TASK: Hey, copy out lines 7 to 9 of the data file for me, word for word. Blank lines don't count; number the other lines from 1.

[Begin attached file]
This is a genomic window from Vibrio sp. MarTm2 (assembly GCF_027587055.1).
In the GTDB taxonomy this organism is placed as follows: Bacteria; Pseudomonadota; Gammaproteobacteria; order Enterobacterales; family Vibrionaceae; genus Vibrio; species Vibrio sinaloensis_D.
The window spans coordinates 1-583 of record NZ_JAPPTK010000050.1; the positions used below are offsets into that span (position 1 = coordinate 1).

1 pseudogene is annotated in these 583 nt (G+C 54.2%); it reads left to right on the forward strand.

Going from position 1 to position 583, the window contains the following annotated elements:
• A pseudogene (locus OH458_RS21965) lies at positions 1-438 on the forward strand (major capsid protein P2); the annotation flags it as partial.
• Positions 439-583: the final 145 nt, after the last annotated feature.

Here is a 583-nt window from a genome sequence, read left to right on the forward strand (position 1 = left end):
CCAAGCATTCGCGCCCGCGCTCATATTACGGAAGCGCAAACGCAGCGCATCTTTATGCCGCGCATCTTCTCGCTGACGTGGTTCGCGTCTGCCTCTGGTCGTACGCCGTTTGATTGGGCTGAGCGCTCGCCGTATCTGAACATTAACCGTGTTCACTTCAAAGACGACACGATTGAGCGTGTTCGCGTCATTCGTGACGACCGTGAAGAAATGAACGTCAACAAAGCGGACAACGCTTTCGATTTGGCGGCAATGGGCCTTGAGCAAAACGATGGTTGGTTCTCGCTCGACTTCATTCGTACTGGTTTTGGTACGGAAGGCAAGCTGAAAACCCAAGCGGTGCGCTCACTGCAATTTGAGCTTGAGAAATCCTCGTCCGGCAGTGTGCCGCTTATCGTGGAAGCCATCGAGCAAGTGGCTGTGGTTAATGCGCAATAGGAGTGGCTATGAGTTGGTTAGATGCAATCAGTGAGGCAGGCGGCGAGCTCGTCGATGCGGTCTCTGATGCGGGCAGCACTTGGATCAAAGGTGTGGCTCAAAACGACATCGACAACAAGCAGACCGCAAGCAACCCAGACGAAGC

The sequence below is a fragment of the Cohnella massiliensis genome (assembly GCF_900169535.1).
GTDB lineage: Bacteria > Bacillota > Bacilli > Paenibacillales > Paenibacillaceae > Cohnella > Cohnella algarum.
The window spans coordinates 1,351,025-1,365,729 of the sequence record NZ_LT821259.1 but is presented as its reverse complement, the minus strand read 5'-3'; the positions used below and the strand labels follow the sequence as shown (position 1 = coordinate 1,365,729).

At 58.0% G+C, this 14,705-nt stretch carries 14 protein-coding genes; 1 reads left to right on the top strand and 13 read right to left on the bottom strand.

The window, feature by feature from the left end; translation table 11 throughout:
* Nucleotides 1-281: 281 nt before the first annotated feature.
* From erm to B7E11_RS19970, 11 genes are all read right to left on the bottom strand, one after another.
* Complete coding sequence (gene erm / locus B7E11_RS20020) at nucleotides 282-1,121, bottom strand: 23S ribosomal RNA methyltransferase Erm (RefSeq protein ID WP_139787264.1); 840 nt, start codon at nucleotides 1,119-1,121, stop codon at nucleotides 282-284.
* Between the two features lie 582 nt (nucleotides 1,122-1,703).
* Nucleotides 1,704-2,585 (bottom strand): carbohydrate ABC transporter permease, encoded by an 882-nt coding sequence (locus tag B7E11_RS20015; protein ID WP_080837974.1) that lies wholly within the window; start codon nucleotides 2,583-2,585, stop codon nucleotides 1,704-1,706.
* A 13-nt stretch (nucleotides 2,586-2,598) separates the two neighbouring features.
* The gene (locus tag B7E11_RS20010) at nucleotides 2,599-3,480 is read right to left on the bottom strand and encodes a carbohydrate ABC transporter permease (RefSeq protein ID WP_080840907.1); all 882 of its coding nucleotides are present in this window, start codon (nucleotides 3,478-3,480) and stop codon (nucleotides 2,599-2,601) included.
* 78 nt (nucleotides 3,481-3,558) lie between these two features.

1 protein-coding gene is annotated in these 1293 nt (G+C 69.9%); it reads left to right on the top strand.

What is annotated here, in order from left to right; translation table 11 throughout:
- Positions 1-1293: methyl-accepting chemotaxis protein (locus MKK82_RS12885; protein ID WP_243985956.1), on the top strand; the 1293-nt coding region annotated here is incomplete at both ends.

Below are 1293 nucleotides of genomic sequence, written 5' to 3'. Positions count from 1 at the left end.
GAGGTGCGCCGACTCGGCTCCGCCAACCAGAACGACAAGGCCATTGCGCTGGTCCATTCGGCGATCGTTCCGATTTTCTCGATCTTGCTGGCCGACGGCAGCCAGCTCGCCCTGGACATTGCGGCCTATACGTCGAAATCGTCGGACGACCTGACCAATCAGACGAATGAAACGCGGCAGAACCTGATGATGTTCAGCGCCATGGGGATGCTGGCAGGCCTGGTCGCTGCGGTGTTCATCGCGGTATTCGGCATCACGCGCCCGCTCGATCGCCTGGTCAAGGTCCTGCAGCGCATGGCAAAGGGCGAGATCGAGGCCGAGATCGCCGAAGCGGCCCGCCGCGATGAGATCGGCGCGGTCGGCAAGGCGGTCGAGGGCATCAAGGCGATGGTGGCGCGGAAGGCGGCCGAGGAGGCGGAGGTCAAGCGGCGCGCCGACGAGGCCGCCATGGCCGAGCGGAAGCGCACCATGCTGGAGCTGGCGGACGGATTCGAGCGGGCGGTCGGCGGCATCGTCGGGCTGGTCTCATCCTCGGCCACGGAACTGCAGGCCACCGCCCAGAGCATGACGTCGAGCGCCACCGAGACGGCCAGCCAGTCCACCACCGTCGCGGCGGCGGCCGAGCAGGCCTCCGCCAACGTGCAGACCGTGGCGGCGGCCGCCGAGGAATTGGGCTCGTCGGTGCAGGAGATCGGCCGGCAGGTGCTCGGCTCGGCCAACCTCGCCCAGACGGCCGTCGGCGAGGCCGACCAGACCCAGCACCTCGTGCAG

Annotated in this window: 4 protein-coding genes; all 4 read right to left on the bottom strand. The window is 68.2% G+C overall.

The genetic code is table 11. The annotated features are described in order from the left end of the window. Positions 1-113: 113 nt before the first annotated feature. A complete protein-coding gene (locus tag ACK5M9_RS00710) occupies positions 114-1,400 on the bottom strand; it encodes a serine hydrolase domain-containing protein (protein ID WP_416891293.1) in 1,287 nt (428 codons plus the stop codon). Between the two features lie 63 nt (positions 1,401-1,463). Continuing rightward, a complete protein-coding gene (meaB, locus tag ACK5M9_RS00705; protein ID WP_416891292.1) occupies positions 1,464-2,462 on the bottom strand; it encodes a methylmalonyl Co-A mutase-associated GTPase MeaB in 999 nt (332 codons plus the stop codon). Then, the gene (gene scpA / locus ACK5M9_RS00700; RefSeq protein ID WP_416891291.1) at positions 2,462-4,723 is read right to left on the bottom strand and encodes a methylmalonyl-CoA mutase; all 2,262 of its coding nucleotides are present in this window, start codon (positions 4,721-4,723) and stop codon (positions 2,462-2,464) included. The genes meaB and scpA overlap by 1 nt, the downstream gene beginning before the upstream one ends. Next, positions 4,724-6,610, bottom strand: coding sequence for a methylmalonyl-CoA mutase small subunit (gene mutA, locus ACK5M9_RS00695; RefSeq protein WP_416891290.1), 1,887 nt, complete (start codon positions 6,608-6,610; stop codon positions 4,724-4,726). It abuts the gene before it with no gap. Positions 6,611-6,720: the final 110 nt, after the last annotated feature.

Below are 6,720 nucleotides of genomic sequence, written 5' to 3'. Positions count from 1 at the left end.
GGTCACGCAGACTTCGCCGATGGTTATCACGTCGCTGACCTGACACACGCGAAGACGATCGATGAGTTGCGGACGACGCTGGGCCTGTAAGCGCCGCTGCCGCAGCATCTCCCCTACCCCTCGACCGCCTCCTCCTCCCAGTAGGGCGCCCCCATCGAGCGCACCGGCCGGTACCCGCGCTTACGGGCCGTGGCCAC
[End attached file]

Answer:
• Positions 439-583: the final 145 nt, after the last annotated feature.

Here is a 583-nt window from a genome sequence, read left to right on the forward strand (position 1 = left end):
CCAAGCATTCGCGCCCGCGCTCATATTACGGAAGCGCAAACGCAGCGCATCTTTATGCCGCGCATCTTCTCGCTGACGTGGTTCGCGTCTGCCTCTGGTCGTACGCCGTTTGATTGGGCTGAGCGCTCGCCGTATCTGAACATTAACCGTGTTCACTTCAAAGACGACACGATTGAGCGTGTTCGCGTCATTCGTGACGACCGTGAAGAAATGAACGTCAACAAAGCGGACAACGCTTTCGATTTGGCGGCAATGGGCCTTGAGCAAAACGATGGTTGGTTCTCGCTCGACTTCATTCGTACTGGTTTTGGTACGGAAGGCAAGCTGAAAACCCAAGCGGTGCGCTCACTGCAATTTGAGCTTGAGAAATCCTCGTCCGGCAGTGTGCCGCTTATCGTGGAAGCCATCGAGCAAGTGGCTGTGGTTAATGCGCAATAGGAGTGGCTATGAGTTGGTTAGATGCAATCAGTGAGGCAGGCGGCGAGCTCGTCGATGCGGTCTCTGATGCGGGCAGCACTTGGATCAAAGGTGTGGCTCAAAACGACATCGACAACAAGCAGACCGCAAGCAACCCAGACGAAGC